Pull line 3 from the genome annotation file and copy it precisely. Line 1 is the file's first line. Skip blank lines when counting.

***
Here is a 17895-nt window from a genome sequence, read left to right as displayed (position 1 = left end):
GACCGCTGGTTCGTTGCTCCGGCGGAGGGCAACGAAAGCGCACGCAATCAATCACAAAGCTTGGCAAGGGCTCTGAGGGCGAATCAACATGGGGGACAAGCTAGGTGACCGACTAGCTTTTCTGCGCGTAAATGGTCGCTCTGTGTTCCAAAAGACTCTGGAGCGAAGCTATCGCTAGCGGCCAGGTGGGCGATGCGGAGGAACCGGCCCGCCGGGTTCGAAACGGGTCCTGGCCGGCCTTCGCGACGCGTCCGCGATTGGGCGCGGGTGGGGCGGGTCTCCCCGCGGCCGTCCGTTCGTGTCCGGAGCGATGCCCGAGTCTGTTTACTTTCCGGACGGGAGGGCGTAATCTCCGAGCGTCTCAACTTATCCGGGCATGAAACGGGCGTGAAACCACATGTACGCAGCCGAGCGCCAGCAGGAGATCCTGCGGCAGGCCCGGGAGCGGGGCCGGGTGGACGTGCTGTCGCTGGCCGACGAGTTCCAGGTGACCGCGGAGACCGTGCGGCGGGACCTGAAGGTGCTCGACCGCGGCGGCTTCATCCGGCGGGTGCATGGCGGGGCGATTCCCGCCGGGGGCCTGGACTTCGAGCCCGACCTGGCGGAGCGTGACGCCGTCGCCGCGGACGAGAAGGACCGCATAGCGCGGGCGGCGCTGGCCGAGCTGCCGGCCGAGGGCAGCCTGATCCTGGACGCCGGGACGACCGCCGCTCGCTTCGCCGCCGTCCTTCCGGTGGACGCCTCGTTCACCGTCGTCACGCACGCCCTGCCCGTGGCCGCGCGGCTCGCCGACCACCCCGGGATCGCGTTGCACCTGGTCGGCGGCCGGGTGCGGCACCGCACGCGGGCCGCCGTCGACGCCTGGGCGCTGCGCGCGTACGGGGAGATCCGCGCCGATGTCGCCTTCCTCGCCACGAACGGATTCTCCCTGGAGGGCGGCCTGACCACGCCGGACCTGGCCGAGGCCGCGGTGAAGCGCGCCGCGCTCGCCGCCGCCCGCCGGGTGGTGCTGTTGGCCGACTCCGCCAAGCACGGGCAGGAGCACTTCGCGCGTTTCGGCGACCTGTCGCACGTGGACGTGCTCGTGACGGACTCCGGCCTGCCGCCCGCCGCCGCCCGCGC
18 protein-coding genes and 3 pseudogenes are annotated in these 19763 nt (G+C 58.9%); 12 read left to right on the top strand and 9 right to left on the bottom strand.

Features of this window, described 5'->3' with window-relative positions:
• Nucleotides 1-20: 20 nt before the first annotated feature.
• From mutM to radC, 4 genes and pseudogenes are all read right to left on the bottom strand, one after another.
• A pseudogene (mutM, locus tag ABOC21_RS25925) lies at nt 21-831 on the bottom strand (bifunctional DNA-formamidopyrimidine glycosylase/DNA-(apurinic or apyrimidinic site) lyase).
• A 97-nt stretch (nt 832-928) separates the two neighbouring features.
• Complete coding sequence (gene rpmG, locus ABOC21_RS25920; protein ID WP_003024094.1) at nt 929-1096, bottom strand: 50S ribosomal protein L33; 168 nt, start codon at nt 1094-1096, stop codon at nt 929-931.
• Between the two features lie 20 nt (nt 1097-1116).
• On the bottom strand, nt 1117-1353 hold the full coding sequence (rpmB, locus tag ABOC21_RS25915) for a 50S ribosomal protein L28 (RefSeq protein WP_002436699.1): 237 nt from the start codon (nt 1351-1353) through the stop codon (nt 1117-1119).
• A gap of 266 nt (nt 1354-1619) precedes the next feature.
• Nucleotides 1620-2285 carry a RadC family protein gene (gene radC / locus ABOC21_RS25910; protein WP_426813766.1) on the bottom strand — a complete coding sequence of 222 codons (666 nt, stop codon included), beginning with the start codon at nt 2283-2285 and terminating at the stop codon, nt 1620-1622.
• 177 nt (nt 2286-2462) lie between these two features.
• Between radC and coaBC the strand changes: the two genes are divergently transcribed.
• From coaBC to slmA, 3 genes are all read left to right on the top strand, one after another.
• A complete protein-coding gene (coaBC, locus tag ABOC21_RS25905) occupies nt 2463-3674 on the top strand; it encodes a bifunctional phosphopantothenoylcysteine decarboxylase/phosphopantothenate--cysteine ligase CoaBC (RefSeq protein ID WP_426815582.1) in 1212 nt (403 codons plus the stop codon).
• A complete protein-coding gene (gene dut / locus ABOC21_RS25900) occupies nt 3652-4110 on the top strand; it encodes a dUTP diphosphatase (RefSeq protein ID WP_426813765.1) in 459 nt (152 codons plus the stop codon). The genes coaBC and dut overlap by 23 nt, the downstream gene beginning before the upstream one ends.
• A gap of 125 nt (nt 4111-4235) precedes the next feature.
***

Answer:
18 protein-coding genes and 3 pseudogenes are annotated in these 19763 nt (G+C 58.9%); 12 read left to right on the top strand and 9 right to left on the bottom strand.